Three years later after seeing Arsenal another of couple of times in the Emirates Cup and attending an Arsenal stadium tour, my Grandad brought me a membership- at last! This meant I could watch Arsenal in  competitive matches at times.

My first match was the Gunners at home to Southampton in the Premier League who my Great Grandad had joined Arsenal from, after being top goalscorer at the Saints from 1931-1934 scoring 47 goals in 74 appearances and being hailed “The best centre forward in the world” by the then Arsenal manager at the time George Allison.

I couldn’t wait for this occasion either, unsurprisingly waiting for the school bell to go on the Friday before the match started at 3pm the next day. Arsenal managed to escape the jaws of defeat after going 0-1 down to Saints early on in the game, before clinching a Santi Cazorla penalty to win 2-1 in the dying seconds of the game, shaking the Emirates as if the world’s biggest earthquake had just struck.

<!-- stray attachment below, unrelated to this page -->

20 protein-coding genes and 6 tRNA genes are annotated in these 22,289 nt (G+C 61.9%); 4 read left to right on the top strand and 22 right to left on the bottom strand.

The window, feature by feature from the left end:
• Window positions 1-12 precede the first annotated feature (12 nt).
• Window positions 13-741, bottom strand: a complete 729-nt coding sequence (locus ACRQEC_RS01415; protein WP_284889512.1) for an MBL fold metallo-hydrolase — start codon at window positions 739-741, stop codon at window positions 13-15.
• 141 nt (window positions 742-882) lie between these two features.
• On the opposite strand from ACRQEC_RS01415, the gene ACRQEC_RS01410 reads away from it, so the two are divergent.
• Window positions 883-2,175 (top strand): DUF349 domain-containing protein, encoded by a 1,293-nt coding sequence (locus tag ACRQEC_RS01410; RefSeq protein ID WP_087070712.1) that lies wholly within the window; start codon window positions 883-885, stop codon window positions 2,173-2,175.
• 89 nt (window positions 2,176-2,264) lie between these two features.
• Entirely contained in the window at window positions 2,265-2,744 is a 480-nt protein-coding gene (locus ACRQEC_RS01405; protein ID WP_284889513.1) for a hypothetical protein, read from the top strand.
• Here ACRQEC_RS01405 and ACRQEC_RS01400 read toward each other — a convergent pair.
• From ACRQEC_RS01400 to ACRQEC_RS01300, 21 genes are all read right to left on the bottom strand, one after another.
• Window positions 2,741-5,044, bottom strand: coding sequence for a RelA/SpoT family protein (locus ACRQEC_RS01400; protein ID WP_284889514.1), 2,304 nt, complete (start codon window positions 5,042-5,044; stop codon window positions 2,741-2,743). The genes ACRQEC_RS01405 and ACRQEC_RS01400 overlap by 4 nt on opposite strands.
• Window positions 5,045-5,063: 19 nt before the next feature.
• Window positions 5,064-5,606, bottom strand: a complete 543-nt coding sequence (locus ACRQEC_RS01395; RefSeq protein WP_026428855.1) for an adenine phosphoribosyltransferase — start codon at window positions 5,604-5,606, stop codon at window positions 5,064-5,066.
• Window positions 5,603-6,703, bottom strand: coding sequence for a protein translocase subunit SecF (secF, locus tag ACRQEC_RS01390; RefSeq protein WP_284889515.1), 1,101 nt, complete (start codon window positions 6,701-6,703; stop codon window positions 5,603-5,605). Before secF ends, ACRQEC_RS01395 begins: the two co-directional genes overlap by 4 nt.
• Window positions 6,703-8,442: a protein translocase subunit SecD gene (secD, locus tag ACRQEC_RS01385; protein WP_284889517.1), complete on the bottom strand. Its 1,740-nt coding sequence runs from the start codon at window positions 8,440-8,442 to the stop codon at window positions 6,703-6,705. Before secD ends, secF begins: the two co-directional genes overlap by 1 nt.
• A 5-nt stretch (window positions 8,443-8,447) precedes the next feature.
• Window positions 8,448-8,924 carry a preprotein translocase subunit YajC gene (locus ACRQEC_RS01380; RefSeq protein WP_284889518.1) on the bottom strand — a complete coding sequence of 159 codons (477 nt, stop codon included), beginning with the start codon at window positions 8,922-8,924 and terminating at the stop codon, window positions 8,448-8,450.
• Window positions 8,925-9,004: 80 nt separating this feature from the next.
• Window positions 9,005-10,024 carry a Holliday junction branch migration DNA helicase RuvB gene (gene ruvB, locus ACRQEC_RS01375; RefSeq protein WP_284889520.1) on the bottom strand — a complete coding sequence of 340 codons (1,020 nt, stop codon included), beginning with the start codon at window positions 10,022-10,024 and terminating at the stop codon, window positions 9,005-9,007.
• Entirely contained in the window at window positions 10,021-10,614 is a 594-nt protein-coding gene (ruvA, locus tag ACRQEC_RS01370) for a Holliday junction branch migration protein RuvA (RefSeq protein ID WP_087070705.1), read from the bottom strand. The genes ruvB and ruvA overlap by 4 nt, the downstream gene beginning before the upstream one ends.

Two friends of mine were at the game too; however, we were unable to meet at half time as I failed to check my phone and had the ringer turned on (typical me!).

After going to a handful of games with my dad and Grandad at Arsenal for a couple of seasons I started going as well with my non-related brother George whose dad to this day is an Arsenal season ticket holder.

George’s dad Paul always pretty much visits the Arsenal fan club before a match and has a drink, and we did too when we went in with him! I remember being shocked the first time I went in the toilet of the fan club as I found a little football goal and ball to aim at in the urinal to help me with my shooting accuracy.  I just loved going into the fan club before matches and connecting with other fans and asking them questions about their experiences as an Arsenal fan. As well as performing the old party trick of telling them I was related to Ted Drake which 9/10 surprised people in a more upbeat way than the surprise of seeing mini football goals and balls in the fan clubs urinals.